voucher system provided that the voucher-induced increase in
competition lowers costs and/or improves guality of education.
Since the early 2000s the Internet has become particularly crucial for the global jihadist movement. Nowhere has the Internet been more important in the movement’s development than in the West. While dynamics differ from case to case, it is fair to state that almost all recent cases of radicalization in the West involve at least some digital footprint. Jihadists, whether structured groups or unaffiliated sympathizers, have long understood the importance of the Internet in general and social media, in particular. Zachary Chesser, one of the individuals studied in this report, fittingly describes social media as “simply the most dynamic and convenient form of media there is.” As the trend is likely to increase, understanding how individuals make the leap to actual militancy is critically important.
This study is based on the analysis of the online activities of seven individuals. They share several key traits. All seven were born or raised in the United States. All seven were active in online and offline jihadist scene around the same time (mid‐ to late 2000s and early 2010s). All seven were either convicted for terrorism‐related offenses (or, in the case of two of the seven, were killed in terrorism‐related incidents.)
The intended usefulness of this study is not in making the case for monitoring online social media for intelligence purpose—an effort for which authorities throughout the West need little encouragement. Rather, the report is meant to provide potentially useful pointers in the field of counter‐radicalization. Over the past ten years many Western countries have devised more or less extensive strategies aimed at preventing individuals from embracing radical ideas or de‐radicalizing (or favoring the disengagement) of committed militants. (Canada is also in the process of establishing its own counter‐radicalization strategy.)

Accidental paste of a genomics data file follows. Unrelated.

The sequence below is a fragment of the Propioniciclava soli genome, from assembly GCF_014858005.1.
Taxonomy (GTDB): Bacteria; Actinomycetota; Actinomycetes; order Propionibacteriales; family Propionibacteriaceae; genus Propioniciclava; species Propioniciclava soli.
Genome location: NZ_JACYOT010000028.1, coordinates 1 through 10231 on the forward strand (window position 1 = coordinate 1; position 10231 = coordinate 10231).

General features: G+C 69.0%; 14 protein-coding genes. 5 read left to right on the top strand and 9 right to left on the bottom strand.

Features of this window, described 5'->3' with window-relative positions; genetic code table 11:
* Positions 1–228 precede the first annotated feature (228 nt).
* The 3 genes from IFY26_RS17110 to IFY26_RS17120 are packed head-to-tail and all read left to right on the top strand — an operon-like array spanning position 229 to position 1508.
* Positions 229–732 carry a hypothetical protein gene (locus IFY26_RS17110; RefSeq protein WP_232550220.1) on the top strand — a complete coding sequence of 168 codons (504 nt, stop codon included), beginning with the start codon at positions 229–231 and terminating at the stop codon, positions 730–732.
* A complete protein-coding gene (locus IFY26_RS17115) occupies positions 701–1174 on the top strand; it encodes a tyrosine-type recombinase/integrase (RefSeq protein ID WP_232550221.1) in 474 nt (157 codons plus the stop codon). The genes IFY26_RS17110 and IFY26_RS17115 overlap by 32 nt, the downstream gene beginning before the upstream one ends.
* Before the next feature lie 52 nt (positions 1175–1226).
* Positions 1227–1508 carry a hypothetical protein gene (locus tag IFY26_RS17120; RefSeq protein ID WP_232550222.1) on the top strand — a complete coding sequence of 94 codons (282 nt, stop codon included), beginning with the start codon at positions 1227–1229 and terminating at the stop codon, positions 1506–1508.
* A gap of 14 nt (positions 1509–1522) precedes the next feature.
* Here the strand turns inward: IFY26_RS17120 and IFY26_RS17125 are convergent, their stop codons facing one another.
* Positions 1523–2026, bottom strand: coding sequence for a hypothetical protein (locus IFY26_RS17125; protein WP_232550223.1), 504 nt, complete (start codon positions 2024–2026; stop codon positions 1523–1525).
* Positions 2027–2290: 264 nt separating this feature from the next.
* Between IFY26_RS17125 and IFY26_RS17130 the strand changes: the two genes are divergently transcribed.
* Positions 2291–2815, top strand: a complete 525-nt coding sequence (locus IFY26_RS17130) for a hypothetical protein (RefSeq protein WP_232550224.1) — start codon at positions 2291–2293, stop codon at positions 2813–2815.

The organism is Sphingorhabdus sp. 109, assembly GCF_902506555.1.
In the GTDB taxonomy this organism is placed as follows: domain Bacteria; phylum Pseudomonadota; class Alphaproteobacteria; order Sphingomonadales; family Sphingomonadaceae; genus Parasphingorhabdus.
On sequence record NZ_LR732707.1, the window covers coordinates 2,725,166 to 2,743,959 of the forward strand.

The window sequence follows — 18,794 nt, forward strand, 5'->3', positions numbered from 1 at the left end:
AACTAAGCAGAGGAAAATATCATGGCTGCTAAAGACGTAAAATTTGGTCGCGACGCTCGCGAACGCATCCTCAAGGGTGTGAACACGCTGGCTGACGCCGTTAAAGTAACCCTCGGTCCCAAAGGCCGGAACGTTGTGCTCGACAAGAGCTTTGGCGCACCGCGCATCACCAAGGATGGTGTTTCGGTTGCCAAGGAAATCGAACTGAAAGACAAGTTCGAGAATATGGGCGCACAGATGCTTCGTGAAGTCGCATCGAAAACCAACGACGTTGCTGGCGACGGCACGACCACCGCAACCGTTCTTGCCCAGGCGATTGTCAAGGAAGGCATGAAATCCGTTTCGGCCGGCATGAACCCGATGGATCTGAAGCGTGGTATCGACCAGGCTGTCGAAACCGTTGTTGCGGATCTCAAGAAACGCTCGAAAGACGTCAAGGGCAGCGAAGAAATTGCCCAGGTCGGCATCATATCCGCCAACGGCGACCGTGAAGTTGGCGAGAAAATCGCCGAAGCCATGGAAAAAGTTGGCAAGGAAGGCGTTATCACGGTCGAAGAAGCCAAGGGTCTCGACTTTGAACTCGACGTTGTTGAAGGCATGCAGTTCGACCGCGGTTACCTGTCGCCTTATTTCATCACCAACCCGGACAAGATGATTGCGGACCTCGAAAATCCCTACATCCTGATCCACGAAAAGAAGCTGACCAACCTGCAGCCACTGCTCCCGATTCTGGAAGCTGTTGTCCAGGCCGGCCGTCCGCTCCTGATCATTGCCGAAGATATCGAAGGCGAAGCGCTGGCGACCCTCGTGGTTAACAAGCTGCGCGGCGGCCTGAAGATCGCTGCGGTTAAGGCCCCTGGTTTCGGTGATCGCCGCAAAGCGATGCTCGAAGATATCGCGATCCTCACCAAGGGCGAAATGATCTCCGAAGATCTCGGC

The analysis of official development assistance has always struggled with the contradiction between its more altruistic motivations for global development and its easy adaptation as an instrument for the donor’s pursuit of self-interested foreign policy objectives. In the international system foreign aid may thus become a forum for both cooperative and competitive interactions between donors. This chapter explores the interdependence of aid by reviewing the literature on donor interdependence, with a particular focus on donor competition for influence in recipient states. We then present a simple theoretical framework to examine donor competition, and provide some preliminary empirical testing of resulting hypotheses. We conclude that while the evidence about competition is fixed, the behaviour of some donors is consistent with their pursuit of influence in certain recipient states.
An earlier version of this paper was prepared for a Symposium, Cultural Policies in Regional Integration, sponsored by the Center for the Study of Western Hemispheric Trade and the Mexican Center of the Institute of Latin American Studies, The University of Texas at Austin, February 2, 1998.